You have too often come across this question: Why are some metals more metallic? However, you possibly have always avoided this question. Haven’t you? Well, no more! We will give you all the answers in this chapter. We will cover the periodic trends of the metallic and non-metallic character of elements in this chapter.
Metallic and Non-Metallic Character
We know that elements can either be metals or non-metals. But did you ever wonder if one metal is more metallic than the other? Yes. Steel, which is an alloy of iron, is more metallic than iron. Why is that? This is because of the metallic and non-metallic character of the elements. Let’s understand the metallic and non-metallic character of metals individually.
Browse more Topics under Classification Of Elements And Periodicity In Properties
- Atomic Radius
- Electronegativity and Oxidation State
- Electron Gain Enthalpy
- Historical Development of the Periodic Table
- Ionization Enthalpy and Valency
- Modern Periodic Table
- Periodic Properties of Elements
Metallic Character of a Metal
Metallic character refers to the level of reactivity of a metal. Metals tend to lose electrons in chemical reactions, as indicated by their low ionization energies. Within a compound, metal atoms have a relatively low attraction for electrons. This is indicated by their low electronegativities.
By following the trend summary in the figure below, you can see that the most reactive metals would reside in the lower left portion of the periodic table. The most reactive metal is caesium, which is not found in nature as a free element. It reacts explosively with water and ignites spontaneously in air.
Francium is below caesium in the alkali metal group. However, it is so rare that most of its properties have never been observed.
Non-metallic Character of a Metal
Nonmetals tend to gain electrons in chemical reactions and have a high attraction for electrons within a compound. The most reactive nonmetals reside in the upper right portion of the periodic table. The noble gases are a special group because of their lack of reactivity. However, the element fluorine is the most reactive nonmetal. It is not found in nature as a free element.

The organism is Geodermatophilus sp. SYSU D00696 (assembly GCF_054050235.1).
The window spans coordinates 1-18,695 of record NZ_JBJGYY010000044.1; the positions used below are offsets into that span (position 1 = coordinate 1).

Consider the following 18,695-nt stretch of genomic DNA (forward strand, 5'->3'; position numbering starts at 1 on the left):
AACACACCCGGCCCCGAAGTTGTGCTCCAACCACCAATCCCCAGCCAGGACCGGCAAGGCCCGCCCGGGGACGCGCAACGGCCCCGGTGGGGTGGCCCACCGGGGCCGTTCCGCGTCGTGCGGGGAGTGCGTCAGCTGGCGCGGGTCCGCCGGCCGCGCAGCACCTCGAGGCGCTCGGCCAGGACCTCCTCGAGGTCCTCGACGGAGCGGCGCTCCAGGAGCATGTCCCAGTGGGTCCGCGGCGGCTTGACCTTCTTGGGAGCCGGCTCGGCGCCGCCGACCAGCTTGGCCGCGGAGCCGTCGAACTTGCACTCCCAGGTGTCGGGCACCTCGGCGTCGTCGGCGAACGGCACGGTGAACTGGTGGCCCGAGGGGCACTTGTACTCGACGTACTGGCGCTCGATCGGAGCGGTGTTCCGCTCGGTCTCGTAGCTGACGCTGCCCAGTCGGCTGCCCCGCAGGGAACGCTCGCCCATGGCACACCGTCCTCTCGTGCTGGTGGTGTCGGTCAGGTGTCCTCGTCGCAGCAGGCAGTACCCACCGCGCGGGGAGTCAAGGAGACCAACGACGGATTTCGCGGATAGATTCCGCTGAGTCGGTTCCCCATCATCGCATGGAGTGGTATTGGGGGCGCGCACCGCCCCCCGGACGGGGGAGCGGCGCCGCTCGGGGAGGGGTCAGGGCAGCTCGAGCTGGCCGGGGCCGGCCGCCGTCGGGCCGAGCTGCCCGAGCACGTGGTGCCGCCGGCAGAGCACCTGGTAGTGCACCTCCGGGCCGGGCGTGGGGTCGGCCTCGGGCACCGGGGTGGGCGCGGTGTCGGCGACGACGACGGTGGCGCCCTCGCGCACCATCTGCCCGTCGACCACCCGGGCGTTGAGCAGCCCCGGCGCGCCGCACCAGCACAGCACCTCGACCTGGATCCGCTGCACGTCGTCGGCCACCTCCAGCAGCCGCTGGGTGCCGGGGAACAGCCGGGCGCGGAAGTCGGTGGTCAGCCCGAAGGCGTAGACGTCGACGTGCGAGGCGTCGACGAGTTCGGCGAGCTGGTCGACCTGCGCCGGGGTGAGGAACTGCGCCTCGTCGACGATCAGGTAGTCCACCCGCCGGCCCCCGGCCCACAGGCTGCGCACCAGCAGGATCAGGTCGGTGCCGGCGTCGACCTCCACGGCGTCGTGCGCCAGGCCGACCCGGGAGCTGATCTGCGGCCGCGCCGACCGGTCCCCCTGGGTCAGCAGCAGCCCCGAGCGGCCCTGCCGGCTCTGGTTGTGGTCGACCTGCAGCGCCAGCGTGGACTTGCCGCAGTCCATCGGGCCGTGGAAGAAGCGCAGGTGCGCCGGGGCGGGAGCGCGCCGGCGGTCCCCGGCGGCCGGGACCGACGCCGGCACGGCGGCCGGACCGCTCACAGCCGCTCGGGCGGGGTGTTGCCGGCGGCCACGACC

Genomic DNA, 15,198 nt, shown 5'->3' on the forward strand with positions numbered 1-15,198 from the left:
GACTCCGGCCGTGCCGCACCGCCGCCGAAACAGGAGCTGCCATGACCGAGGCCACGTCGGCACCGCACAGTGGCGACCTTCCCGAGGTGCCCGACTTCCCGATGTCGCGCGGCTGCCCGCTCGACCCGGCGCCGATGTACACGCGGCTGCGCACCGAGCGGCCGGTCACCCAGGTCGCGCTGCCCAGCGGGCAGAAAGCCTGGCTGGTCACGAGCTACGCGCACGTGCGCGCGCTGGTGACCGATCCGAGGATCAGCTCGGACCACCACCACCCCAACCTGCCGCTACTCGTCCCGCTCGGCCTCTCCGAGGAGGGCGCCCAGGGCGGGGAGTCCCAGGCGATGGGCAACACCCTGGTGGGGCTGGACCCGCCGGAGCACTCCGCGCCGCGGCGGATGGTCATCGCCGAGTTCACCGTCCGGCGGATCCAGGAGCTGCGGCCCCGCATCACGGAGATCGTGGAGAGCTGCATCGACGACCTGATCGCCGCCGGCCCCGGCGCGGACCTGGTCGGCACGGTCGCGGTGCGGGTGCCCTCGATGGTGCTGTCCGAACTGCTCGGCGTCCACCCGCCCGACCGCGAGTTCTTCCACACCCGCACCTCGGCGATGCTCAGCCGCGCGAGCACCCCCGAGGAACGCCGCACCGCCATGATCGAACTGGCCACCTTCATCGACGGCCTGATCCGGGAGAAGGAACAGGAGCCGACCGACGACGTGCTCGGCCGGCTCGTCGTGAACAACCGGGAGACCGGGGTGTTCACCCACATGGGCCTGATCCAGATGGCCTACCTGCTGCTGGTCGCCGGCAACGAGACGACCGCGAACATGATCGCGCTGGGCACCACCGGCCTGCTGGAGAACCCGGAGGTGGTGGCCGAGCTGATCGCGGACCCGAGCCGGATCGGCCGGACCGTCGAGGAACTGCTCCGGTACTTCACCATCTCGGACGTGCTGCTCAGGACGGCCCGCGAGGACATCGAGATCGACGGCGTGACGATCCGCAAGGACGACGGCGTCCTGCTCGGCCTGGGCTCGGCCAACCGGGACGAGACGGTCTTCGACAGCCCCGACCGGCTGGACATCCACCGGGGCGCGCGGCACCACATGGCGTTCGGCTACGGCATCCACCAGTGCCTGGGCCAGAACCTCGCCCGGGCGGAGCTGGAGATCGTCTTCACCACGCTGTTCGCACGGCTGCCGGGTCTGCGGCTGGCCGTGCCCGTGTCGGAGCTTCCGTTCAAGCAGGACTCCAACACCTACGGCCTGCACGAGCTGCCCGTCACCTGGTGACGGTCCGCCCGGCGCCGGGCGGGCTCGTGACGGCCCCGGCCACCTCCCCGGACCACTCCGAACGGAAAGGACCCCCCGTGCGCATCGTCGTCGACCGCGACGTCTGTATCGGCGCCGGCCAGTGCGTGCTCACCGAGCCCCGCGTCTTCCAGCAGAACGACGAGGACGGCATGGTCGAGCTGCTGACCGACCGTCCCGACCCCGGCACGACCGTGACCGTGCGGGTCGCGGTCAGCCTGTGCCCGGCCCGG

Fluorine gas reacts explosively with many other elements and compounds and is considered to be one of the most dangerous known substances.
Note that there is no clear division between metallic and non-metallic character. As we move across the periodic table, there is an increasing tendency to accept electrons (non-metallic) and a decrease in the possibility that an atom would give up one or more electrons(metallic).
You can download Metallic and Non-Metallic Character Sheet by clicking on the download button below
- Reactivity of metals is based on processes such as the formation of halide compounds with halogens. We can also determine it on the basis of how easily a metal displaces hydrogen from dilute acids.
- The metallic character increases as you go down a group. Since the ionization energy decreases going down a group (or increases going up a group), the increased ability for metals lower in a group to lose electrons makes them more reactive.
- In addition, the atomic radius increases going down a group, placing the outer electrons further away from the nucleus and making that electron less attracted by the nucleus. Thus, metals become more reactive as we go down the group.
Learn more about the Historical Development of Periodic Table here.
A Solved Example for You
Q: Note down the non-metallic character trends in the periodic table.
Ans: The elements which have a tendency to gain electrons are known as non-metals. The tendency to gain electrons increases on moving across a period due to an increase in the nuclear charge and decrease in the atomic size. Hence, the non-metallic character increases across a period. As we move down the group, the non-metallic character decreases due to increase in the atomic size.